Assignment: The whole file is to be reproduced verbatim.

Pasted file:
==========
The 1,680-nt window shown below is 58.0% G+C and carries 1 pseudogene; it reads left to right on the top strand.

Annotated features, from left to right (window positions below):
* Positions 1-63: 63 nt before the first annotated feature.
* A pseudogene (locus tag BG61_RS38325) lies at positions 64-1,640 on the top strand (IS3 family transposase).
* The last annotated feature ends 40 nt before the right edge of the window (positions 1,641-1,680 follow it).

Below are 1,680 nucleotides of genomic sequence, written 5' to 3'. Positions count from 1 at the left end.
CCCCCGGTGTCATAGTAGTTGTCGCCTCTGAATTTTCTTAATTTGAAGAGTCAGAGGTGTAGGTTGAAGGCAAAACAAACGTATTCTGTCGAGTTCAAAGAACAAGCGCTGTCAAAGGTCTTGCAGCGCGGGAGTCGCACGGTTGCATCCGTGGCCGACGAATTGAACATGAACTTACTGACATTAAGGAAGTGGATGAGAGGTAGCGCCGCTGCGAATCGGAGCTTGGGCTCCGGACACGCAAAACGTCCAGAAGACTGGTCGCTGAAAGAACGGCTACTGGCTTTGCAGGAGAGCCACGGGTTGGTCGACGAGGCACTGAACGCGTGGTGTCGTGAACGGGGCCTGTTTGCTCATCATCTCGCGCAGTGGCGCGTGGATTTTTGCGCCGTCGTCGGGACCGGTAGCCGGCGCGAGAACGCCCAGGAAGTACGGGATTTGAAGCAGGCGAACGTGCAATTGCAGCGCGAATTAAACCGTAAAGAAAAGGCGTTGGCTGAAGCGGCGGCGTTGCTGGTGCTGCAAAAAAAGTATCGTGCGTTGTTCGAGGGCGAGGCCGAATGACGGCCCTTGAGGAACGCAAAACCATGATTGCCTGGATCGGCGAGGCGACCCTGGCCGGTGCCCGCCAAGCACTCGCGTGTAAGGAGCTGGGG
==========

The 1,680-nt window shown below is 58.0% G+C and carries 1 pseudogene; it reads left to right on the top strand.

Annotated features, from left to right (window positions below):
* Positions 1-63: 63 nt before the first annotated feature.
* A pseudogene (locus tag BG61_RS38325) lies at positions 64-1,640 on the top strand (IS3 family transposase).
* The last annotated feature ends 40 nt before the right edge of the window (positions 1,641-1,680 follow it).

Below are 1,680 nucleotides of genomic sequence, written 5' to 3'. Positions count from 1 at the left end.
CCCCCGGTGTCATAGTAGTTGTCGCCTCTGAATTTTCTTAATTTGAAGAGTCAGAGGTGTAGGTTGAAGGCAAAACAAACGTATTCTGTCGAGTTCAAAGAACAAGCGCTGTCAAAGGTCTTGCAGCGCGGGAGTCGCACGGTTGCATCCGTGGCCGACGAATTGAACATGAACTTACTGACATTAAGGAAGTGGATGAGAGGTAGCGCCGCTGCGAATCGGAGCTTGGGCTCCGGACACGCAAAACGTCCAGAAGACTGGTCGCTGAAAGAACGGCTACTGGCTTTGCAGGAGAGCCACGGGTTGGTCGACGAGGCACTGAACGCGTGGTGTCGTGAACGGGGCCTGTTTGCTCATCATCTCGCGCAGTGGCGCGTGGATTTTTGCGCCGTCGTCGGGACCGGTAGCCGGCGCGAGAACGCCCAGGAAGTACGGGATTTGAAGCAGGCGAACGTGCAATTGCAGCGCGAATTAAACCGTAAAGAAAAGGCGTTGGCTGAAGCGGCGGCGTTGCTGGTGCTGCAAAAAAAGTATCGTGCGTTGTTCGAGGGCGAGGCCGAATGACGGCCCTTGAGGAACGCAAAACCATGATTGCCTGGATCGGCGAGGCGACCCTGGCCGGTGCCCGCCAAGCACTCGCGTGTAAGGAGCTGGGG